Health Care Economics
By (author) John B. Davis; By (author) Robert McMaster
The analytical approach of standard health economics has so far failed to sufficiently account for the nature of care.ã This has important ramifications for the analysis and valuation of care, and therefore for the pattern of health and medical care provision. This book sets out an alternative approach, which places care at the center of an economics of health, showing how essential it is that care is appropriately recognized in policy as a means of enhancing the dignity of the individual.Whereas traditional health economics has tended to eschew value issues, this book embraces them, introducing care as a normative element at the center of theoretical analysis. Drawing upon care theory from feminist works, philosophy, nursing and medicine, and political economy, the authors develop a health care economics with a moral basis in health care systems. In providing deeper insights into the nature of care and caring, this book seeks to redress the shortcomings of the standard approach and to contribute to the development of a more person-based approach to health and medical care in economics.Health Care Economics will be of interest to researchers and postgraduate students in health economics, heterodox economists, and those interested in health and medical care.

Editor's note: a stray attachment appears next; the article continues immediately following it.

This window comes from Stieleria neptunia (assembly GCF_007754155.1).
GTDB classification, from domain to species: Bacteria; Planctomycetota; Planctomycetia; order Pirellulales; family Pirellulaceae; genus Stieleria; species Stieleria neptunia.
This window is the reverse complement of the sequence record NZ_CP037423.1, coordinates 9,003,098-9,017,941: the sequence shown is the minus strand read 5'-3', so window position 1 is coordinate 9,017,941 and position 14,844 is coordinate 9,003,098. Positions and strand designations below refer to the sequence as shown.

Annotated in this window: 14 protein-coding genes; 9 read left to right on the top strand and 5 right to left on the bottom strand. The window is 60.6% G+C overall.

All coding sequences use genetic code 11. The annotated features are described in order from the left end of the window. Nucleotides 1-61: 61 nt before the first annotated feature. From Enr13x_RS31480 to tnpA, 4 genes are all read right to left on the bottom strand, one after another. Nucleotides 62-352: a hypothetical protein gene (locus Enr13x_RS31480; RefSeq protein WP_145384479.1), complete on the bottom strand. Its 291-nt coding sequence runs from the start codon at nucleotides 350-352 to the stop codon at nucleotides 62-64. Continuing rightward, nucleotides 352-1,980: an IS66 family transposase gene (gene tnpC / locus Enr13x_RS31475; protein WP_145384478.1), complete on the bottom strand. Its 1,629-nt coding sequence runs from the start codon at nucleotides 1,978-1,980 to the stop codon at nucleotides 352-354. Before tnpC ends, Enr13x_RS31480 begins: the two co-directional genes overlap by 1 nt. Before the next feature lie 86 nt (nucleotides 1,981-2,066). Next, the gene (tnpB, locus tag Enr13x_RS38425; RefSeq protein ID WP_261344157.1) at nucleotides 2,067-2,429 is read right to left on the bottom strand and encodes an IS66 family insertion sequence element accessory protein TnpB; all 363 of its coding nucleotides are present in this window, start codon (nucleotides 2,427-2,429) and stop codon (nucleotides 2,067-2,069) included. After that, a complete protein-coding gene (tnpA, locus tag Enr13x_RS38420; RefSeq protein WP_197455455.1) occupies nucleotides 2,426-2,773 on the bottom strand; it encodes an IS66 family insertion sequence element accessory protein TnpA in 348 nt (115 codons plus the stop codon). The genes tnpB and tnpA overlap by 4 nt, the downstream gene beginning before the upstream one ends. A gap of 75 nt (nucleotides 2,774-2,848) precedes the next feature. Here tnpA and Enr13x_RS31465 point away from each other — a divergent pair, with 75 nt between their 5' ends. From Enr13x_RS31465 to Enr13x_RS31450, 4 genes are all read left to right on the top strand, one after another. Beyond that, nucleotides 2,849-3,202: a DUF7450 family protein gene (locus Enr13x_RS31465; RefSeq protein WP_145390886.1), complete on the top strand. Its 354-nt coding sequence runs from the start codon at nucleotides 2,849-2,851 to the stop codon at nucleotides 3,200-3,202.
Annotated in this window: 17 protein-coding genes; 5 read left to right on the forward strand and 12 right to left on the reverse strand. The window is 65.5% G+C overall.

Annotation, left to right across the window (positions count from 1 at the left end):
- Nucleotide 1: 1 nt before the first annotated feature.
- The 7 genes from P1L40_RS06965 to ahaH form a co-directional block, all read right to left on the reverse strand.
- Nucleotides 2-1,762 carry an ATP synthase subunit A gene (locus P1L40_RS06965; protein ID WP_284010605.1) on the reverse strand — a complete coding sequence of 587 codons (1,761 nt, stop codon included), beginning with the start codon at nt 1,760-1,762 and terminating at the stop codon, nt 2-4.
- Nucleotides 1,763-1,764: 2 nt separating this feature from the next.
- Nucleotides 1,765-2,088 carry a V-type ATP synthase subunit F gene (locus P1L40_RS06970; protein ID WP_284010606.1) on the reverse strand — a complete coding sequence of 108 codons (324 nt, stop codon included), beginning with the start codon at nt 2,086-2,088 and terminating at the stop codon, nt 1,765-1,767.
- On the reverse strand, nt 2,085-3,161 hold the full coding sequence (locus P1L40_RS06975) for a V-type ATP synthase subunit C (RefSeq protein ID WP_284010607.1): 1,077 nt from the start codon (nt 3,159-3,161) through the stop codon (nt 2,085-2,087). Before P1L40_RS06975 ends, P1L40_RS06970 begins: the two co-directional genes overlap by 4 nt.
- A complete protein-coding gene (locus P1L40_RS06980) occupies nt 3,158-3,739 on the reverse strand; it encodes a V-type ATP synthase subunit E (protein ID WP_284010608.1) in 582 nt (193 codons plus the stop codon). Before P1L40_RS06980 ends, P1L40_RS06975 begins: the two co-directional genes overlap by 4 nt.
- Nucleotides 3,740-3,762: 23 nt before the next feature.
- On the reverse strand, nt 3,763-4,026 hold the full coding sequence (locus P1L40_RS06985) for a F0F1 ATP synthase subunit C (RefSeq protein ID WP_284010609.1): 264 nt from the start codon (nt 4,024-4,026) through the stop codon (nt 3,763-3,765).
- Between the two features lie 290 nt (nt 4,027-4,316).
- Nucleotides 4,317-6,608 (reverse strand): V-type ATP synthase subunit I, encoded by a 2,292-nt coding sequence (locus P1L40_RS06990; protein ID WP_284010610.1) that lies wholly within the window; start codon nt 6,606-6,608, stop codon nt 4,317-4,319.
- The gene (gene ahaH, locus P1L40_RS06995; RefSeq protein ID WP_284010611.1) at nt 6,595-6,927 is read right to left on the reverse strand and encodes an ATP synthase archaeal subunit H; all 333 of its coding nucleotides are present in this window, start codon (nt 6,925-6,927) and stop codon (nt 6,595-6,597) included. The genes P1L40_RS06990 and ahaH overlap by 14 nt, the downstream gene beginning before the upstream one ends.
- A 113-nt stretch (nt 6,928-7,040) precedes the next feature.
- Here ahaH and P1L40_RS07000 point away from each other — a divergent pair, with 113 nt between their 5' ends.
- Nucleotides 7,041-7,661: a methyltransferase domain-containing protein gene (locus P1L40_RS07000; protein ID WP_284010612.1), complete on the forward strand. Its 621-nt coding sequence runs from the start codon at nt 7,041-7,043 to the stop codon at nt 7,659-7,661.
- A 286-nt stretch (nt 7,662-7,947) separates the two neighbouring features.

John B. Davis
John B. Davis is Professor of Economics at Marquette University, USA, and Professor of Economics at the University of Amsterdam, the Netherlands. He is co-editor of the Journal of Economic Methodology. He is author of Individuals and Identity in Economics (2011), The Theory of the Individual in Economics (2003), and Keynes’s Philosophical Development (1994).Robert McMaster is Professor of Political Economy in the Adam Smith Business School at the University of Glasgow, UK. He was a co-editor of the Review of Social Economy from 2005 to 2016. He has published numerous academic articles and is a co-editor of the four volume Social Economics collection in the Routledge series on Critical Concepts in Economics.